Writing Java code for a function

After you create a function and define its input and output parameters, you write the Java code that defines what the function does. You enter the Java code on the Java tab of the Function rule form. You can specify classes to import and exceptions that might be thrown on the Imports & Exceptions tab.

  1. Open or create a function.
  2. In the Java tab, in the Java source field, enter the Java code to invoke when the function is called.

    Note the following:

    • You can access classes in the java.util and java.lang packages, the classes that are defined in the Pega Engine API, and the classes that are imported into your library. To access other classes, enter the class names in the Imports & Exceptions tab.
    • For information about the Pega Engine API, access the Javadoc documentation from the Dev Studio header by clicking Resources > Engine API.
    • You can write inner classes, but you cannot write child methods. Inner classes can contain methods.
    • Use the String.equals() Java method, not the == or != operators, to compare the value of a property to a literal string or to the value of another property.
    • You can obtain a reference to the PublicAPI interface by calling ThreadContainer.get().getPublicAPI(); (ThreadContainer.get() can sometimes return null.)
    • You can call a function in a different library by specifying the generated java package of the library. For example, to return a value from the getDataSystemSetting function in the Utilities library, type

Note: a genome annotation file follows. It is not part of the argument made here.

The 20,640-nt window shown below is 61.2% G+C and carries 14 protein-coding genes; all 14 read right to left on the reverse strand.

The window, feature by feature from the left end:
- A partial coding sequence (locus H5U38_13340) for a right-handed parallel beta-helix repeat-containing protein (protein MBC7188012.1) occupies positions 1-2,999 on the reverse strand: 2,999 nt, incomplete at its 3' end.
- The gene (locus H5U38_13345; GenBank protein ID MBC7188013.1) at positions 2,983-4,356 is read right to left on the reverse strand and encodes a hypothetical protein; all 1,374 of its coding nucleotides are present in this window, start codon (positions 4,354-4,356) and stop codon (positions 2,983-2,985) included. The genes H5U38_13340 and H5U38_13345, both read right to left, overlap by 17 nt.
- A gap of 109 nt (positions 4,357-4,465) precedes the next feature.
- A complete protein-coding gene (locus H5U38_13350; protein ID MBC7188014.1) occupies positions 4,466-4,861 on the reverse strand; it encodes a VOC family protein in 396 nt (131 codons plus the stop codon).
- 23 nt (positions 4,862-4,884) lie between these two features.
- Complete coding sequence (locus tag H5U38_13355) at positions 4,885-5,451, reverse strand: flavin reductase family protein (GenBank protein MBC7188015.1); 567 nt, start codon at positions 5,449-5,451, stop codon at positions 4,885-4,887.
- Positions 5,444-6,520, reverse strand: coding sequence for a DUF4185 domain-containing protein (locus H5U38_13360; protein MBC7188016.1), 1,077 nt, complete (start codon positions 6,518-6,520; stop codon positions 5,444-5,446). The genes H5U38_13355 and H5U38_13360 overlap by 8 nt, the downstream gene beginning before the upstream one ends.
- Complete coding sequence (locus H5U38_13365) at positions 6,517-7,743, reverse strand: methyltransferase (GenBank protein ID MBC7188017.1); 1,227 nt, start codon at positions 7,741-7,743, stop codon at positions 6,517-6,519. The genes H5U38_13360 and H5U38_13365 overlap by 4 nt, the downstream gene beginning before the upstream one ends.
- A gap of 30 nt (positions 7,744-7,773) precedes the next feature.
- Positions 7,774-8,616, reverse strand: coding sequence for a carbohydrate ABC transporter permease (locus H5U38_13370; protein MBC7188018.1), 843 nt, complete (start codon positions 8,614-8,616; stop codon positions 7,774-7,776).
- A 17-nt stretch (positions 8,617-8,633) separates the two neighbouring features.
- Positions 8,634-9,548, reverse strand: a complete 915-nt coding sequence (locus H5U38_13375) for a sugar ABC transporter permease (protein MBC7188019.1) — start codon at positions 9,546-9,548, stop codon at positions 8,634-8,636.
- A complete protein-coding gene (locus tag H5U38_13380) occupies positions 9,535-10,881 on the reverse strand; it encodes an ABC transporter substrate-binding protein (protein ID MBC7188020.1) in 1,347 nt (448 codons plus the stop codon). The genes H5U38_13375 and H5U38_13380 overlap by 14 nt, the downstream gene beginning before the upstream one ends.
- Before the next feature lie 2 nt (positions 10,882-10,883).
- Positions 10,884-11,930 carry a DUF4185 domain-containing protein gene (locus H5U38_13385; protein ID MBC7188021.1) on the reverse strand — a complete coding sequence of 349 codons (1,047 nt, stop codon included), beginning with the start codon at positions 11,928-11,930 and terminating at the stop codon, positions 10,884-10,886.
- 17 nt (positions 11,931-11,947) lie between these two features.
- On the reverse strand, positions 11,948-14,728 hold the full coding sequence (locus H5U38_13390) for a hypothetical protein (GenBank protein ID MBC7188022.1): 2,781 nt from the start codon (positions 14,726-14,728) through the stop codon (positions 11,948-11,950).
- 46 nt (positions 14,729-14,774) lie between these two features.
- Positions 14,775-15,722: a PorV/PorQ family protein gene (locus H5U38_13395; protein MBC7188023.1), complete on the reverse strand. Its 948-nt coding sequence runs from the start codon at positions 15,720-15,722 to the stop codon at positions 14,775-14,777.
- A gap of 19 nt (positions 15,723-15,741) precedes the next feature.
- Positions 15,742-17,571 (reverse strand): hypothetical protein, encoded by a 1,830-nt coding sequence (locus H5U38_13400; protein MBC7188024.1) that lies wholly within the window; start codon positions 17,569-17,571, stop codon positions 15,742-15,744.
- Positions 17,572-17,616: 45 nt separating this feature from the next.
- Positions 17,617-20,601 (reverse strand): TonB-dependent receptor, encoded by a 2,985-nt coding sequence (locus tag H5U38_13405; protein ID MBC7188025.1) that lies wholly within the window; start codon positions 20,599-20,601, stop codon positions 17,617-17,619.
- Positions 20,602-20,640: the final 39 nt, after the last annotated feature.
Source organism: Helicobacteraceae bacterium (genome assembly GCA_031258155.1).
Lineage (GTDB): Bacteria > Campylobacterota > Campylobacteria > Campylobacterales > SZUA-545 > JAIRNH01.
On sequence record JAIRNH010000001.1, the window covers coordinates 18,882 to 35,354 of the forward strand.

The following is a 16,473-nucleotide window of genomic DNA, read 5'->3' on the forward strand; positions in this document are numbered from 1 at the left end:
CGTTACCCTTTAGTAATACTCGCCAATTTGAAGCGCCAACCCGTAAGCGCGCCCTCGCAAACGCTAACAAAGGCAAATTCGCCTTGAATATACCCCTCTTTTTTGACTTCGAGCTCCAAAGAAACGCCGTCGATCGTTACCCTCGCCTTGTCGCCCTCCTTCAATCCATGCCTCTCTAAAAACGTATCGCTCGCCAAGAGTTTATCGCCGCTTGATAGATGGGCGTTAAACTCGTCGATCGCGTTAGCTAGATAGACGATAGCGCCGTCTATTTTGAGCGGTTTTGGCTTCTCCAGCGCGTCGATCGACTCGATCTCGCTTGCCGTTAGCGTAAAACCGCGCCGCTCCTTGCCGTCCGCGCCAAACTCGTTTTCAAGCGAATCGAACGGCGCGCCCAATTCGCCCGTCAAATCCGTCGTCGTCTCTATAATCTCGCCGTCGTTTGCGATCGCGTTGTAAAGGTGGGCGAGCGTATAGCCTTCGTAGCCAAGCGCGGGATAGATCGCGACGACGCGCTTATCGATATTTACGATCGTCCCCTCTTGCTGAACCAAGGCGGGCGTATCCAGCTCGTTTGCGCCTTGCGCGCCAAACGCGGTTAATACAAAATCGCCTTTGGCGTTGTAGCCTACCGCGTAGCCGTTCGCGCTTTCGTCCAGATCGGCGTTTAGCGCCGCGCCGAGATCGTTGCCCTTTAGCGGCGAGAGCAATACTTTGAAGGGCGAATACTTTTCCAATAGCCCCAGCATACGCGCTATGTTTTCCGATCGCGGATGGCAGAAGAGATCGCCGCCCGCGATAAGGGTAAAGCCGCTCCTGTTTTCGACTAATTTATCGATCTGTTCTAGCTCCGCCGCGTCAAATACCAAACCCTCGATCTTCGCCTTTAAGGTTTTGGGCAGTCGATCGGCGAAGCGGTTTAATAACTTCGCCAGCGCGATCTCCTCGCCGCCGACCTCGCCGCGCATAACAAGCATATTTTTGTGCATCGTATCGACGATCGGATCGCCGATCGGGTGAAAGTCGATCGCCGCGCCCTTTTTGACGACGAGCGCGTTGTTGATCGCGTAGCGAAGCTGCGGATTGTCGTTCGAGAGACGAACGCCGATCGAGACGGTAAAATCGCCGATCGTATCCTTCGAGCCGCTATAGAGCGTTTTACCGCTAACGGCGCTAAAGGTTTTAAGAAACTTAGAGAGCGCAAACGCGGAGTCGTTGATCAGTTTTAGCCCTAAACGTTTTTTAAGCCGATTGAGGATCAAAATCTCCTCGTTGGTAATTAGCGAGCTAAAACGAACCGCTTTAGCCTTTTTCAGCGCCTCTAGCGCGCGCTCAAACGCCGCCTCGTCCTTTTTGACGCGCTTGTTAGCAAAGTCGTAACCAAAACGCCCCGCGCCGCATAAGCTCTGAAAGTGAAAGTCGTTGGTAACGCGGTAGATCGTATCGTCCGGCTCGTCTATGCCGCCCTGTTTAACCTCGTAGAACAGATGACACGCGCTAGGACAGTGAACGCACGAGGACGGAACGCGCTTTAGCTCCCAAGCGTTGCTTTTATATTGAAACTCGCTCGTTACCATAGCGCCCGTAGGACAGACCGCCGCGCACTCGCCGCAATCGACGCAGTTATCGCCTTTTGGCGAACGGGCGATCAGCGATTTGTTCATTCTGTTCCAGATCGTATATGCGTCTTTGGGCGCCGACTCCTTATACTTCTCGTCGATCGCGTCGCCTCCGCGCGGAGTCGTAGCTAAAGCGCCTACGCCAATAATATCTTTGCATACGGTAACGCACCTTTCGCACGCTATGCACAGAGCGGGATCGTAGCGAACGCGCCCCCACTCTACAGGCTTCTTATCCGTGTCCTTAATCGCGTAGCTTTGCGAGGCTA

return com.pegarules.generated.pega_rules_utilities.getDataSystemSetting(owningRuleSet,setting);

    • When Pega Platform is running in the enterprise tier of a Java EE application server, applications cannot directly read from or write to the server file system. To minimize maintenance issues with custom Java code, do not use native java.io routines. Instead, use the PRFile class (part of the Engine API), which provides similar methods with the same names.
  3. Click Save.
  4. Select the Function ready to be compiled? check box when you are ready.
  5. Click Test function compilation to compile your function. If errors are displayed, fix the errors, and repeat this step. Repeatedly save and test until there are no errors.
    • If a class "cannot be resolved to a type" error occurs, enter the fully qualified class name on the Imports & Exceptions tab, in the Packages imported field.
    • If an "unhandled exception type" error occurs, enter the fully qualified exception class name on the Imports & Exceptions tab, in the Exceptions thrown field.
  6. Click Generate function to generate a local version of the function and its library.
  7. Test your function. For information on calling a function, see Methods for calling a function.
  8. When you finish testing, click Generate library to deploy the library to your active node and cluster.

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